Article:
So you've read my blog about sustainable fabrics - giving you insight into what fabrics are sustainable and what fabrics are terrible for the environment.

And now what? You want to do the right thing but don't know where to start?

You've come to the right place.

In this blog I'll explore how you can start making better choices and what to look for when reading labels.

What does making better choices mean?

Buying less - new clothing take resources to produce and let's face it - just because we've bought it, doesn't mean we'll wear it. Dr. Jennifer Baumgartner, author of You are What you Wear, says that the majority of people wear 20% of their closet 80% of the time. We keep going back to what we know and what we're comfortable wearing. So, next time, think about whether your purchase will truly be worn and if so, what can it be paired with that's already existing in your wardrobe? If you're unable to answer that then, make the choice not to buy.

Sharing & swapping with friends - if you count all the outfits and single pieces of clothing that you and your group of friends own, there is no need to ever go shopping again! This option of sharing and swapping with friends is a great way to re-use what you and your friends already have and it's easy on the wallet. Have a swap clothes party and celebrate the occasion - the clothes that you are no longer fond of may find a new home.

Buying up-cycled and re-cycled clothing - If you have to make a purchase, the best purchase is to buy up-cycled and re-cycled goods. This choice helps to stop garments from going to landfill. According to a McKinsey & Company report, 100 billion articles of clothing are purchased worldwide and we know most of that will end up as waste.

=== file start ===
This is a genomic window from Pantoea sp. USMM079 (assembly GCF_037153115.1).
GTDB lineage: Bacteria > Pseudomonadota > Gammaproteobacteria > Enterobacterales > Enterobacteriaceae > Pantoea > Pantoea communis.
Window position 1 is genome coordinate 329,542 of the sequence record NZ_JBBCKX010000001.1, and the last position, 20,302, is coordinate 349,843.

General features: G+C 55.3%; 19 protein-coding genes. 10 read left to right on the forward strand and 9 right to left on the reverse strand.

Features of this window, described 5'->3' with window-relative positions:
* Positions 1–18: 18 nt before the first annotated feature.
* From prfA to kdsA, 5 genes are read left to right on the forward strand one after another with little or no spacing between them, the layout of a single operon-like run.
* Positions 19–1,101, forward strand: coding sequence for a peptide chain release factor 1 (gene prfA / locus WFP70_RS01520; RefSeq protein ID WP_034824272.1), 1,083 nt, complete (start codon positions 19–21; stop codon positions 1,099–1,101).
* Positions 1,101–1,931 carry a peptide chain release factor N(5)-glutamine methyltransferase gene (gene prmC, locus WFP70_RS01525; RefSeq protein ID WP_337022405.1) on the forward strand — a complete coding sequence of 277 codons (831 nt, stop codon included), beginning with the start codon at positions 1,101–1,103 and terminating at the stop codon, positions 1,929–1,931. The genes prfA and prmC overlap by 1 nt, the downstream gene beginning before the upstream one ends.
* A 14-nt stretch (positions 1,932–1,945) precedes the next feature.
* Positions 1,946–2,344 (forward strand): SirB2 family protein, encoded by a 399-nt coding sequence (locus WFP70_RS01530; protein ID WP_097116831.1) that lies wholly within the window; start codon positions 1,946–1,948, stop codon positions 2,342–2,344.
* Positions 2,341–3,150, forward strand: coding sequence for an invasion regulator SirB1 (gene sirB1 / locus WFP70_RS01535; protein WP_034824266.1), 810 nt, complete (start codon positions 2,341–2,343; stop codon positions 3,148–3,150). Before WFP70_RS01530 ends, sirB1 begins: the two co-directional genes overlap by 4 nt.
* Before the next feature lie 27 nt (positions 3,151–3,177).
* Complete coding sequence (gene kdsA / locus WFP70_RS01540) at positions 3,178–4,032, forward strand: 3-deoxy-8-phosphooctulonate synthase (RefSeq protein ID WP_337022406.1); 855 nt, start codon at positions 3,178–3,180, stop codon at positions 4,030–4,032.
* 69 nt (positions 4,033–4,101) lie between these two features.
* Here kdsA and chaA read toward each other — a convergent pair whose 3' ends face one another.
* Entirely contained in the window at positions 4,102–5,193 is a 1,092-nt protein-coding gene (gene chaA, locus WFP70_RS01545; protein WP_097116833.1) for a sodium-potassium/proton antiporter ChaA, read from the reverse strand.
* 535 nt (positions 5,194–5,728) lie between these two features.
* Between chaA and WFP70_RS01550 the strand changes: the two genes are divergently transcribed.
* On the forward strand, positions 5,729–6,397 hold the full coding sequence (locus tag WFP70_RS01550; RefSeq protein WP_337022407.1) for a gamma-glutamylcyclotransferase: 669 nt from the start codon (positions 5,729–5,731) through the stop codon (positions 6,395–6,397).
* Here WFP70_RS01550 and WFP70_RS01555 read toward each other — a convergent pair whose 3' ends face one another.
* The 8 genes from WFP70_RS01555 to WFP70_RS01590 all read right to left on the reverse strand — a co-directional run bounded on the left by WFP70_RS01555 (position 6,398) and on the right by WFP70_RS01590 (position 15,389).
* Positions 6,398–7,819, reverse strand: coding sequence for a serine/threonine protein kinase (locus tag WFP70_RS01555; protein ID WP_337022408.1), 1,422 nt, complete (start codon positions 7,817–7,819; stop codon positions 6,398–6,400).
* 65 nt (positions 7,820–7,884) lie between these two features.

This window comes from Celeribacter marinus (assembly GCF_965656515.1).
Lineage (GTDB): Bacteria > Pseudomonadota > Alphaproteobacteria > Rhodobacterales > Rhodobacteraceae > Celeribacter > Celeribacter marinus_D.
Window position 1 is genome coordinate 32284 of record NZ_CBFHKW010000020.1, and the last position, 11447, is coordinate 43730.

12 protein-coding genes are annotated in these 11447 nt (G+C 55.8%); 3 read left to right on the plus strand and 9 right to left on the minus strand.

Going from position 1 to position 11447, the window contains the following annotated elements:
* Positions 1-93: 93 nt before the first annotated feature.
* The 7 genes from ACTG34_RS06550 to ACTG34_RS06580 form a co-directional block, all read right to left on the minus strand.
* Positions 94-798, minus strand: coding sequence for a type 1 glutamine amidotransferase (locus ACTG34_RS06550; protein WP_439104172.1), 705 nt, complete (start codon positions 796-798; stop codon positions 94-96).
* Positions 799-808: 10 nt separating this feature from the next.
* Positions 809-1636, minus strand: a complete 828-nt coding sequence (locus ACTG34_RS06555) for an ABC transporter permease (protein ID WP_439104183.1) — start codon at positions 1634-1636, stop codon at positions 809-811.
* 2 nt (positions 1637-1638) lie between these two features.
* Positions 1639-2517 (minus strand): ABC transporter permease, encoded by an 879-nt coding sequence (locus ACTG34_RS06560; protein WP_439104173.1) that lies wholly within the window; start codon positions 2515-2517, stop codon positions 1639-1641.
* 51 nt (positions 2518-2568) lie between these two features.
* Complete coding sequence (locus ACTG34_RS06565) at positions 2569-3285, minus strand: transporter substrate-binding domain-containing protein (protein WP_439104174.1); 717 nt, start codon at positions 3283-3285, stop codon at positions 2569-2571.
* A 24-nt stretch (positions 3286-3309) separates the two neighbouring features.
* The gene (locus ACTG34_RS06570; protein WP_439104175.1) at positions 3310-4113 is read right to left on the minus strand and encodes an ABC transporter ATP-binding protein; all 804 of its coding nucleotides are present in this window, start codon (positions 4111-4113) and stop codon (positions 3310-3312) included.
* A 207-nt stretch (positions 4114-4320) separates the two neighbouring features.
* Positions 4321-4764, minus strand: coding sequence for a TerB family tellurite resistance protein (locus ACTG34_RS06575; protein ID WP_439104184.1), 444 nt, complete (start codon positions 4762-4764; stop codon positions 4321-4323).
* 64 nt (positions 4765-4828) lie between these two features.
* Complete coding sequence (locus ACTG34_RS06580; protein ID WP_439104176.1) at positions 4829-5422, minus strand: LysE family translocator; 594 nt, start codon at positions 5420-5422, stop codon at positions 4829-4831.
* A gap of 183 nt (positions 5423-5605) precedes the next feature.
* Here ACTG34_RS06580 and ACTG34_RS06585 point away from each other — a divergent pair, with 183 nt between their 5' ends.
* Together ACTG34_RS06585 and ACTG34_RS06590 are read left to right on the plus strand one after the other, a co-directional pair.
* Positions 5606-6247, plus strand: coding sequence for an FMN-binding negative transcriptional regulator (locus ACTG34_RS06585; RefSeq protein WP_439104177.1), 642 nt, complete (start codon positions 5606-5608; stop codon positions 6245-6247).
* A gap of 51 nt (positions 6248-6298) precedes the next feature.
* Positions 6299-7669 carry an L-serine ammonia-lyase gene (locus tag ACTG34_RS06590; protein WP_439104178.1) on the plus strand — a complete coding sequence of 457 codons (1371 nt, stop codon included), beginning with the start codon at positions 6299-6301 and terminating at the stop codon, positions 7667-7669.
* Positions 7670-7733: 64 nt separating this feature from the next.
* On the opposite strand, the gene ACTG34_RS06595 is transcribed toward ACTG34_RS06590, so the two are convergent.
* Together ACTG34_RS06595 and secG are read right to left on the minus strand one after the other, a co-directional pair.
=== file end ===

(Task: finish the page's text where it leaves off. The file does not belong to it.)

Buying from brands who are doing the right thing by people, animals and the environment - this is the meaning of buying well. Research brands and fabrics. Not all fabrics are created equal. There are some which have significantly worse impact than others. It is about taking the time to understand what you're purchasing and who you're supporting. Look at company websites, look at reviews and even reach out to the company to find out more information. Yes, this all takes time but isn't our planet worth it?

You vote with your wallet. Every dollar you spend supporting sustainable brands sends your vote to change how we consume, what we consume and how often we consume

Top certifications to look for on labels

Getting savvy with reading labels will help you to shop sustainably. Below are some common labels and their meaning.

GOTS - Global Organic Textile Standard and this certification is provided to textiles that contain at least 70% organic material. The certification happens at various stages of the supply chain so you can be assured that when a label has a GOTS symbol, the material and the finished product has passed the criteria from farm to store.

Fair trade International - this label is perhaps the most recognised and trusted sustainability label in the world. This certification identifies brands that provide safe and fair working conditions for their workers, protect the ecosystem, and support community development. It ensures that farmers and growers earn a living wage and achieve sustainable and equitable trade relations.

Peta-approved Vegan - this label is used to identify products free from animal ingredients and any form of cruelty towards animals. When buying this label you can shop cruelty free with confidence.